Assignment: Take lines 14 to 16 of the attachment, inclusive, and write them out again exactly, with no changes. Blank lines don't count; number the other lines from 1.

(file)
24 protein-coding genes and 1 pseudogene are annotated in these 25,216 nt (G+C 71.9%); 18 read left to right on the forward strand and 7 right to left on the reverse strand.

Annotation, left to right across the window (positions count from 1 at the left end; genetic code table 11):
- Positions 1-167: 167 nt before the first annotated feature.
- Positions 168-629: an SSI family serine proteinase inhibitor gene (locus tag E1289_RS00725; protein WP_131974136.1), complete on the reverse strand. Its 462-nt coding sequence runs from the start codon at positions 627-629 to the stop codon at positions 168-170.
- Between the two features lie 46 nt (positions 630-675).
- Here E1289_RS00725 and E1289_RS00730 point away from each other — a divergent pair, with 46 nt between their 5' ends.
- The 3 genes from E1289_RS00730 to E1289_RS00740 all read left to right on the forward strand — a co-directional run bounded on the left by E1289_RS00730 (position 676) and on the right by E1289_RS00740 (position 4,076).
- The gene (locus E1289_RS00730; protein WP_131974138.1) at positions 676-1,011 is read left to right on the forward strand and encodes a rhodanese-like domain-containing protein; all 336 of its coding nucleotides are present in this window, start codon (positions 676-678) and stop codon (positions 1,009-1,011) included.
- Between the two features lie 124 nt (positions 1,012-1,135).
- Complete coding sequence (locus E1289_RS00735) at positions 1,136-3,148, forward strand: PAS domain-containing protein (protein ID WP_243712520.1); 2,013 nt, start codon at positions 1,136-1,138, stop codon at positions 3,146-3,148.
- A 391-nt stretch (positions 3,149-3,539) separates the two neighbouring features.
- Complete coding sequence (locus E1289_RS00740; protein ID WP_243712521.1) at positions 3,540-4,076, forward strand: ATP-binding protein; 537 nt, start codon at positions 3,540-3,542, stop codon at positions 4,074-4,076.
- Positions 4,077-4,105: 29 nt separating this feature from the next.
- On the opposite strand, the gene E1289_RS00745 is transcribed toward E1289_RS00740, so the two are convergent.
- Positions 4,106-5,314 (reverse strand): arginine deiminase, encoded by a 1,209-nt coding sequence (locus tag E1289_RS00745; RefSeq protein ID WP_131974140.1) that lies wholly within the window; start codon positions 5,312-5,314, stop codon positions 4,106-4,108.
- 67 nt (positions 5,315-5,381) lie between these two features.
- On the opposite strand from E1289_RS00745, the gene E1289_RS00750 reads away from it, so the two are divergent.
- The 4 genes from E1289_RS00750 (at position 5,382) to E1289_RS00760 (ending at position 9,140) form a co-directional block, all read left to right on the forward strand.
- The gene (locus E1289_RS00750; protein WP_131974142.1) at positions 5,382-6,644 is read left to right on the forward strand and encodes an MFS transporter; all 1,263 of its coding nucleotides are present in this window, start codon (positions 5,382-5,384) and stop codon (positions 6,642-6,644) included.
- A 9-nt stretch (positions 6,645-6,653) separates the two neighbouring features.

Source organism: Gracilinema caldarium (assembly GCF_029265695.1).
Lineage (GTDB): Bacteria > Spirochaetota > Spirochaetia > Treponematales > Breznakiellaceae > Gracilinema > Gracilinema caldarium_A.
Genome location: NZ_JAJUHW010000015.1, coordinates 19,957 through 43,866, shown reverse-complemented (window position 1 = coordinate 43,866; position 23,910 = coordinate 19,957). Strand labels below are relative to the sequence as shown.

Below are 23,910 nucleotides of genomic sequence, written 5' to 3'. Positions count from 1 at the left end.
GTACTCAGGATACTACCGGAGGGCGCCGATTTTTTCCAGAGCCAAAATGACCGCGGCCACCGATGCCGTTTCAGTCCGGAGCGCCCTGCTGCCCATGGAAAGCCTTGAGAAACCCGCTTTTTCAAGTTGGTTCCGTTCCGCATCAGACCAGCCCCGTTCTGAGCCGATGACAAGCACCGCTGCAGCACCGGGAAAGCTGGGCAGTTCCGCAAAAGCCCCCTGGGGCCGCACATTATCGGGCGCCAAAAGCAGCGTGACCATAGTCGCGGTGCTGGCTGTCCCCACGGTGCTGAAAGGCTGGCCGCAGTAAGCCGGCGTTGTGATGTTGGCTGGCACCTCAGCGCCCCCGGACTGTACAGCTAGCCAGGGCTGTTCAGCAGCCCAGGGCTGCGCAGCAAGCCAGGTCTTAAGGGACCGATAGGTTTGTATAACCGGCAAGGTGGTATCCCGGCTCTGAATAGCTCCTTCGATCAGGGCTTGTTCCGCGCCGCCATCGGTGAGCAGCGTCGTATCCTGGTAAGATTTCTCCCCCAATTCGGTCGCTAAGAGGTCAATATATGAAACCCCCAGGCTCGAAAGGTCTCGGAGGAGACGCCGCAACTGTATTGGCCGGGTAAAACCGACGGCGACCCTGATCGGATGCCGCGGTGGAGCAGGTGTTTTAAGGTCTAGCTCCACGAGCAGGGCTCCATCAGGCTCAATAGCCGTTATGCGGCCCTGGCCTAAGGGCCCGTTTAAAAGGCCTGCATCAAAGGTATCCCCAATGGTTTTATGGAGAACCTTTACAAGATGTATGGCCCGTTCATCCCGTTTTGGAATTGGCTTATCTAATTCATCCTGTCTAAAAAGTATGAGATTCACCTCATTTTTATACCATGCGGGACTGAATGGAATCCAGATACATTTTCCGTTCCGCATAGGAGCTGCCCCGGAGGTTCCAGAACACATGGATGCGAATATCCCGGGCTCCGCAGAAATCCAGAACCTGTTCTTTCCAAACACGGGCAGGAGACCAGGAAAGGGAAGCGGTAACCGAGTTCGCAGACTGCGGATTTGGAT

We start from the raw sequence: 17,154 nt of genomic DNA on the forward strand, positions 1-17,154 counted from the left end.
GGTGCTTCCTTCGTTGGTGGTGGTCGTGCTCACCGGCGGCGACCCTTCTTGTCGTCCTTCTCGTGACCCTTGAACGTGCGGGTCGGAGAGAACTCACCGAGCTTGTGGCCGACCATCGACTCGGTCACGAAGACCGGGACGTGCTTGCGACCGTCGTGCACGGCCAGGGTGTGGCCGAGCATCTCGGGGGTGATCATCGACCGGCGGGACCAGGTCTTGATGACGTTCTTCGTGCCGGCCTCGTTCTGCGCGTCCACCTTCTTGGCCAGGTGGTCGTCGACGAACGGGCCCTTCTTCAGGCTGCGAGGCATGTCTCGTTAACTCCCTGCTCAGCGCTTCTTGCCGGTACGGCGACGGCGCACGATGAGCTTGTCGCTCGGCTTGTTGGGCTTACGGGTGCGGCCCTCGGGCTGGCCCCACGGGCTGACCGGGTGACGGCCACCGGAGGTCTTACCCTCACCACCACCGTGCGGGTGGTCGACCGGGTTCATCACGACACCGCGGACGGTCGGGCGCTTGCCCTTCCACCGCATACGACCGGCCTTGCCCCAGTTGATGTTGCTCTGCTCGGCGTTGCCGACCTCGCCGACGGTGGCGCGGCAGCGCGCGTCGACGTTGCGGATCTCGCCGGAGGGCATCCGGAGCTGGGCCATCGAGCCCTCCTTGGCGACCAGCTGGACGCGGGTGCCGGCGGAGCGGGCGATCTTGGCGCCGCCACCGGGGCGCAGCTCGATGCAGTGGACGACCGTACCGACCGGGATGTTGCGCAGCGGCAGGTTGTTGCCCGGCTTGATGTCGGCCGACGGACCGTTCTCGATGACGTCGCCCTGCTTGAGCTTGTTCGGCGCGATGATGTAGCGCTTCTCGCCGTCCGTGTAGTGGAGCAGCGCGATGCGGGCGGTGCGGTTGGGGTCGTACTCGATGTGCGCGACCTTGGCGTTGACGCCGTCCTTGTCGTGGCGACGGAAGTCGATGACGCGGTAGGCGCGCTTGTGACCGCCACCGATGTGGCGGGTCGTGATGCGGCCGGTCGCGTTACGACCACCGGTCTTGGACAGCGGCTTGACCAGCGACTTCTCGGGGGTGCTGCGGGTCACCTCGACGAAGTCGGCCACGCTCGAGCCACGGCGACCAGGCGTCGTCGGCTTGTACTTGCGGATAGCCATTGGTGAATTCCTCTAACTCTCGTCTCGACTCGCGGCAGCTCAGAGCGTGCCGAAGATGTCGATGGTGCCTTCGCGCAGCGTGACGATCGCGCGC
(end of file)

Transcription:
- On the opposite strand, the gene E1289_RS00745 is transcribed toward E1289_RS00740, so the two are convergent.
- Positions 4,106-5,314 (reverse strand): arginine deiminase, encoded by a 1,209-nt coding sequence (locus tag E1289_RS00745; RefSeq protein ID WP_131974140.1) that lies wholly within the window; start codon positions 5,312-5,314, stop codon positions 4,106-4,108.
- 67 nt (positions 5,315-5,381) lie between these two features.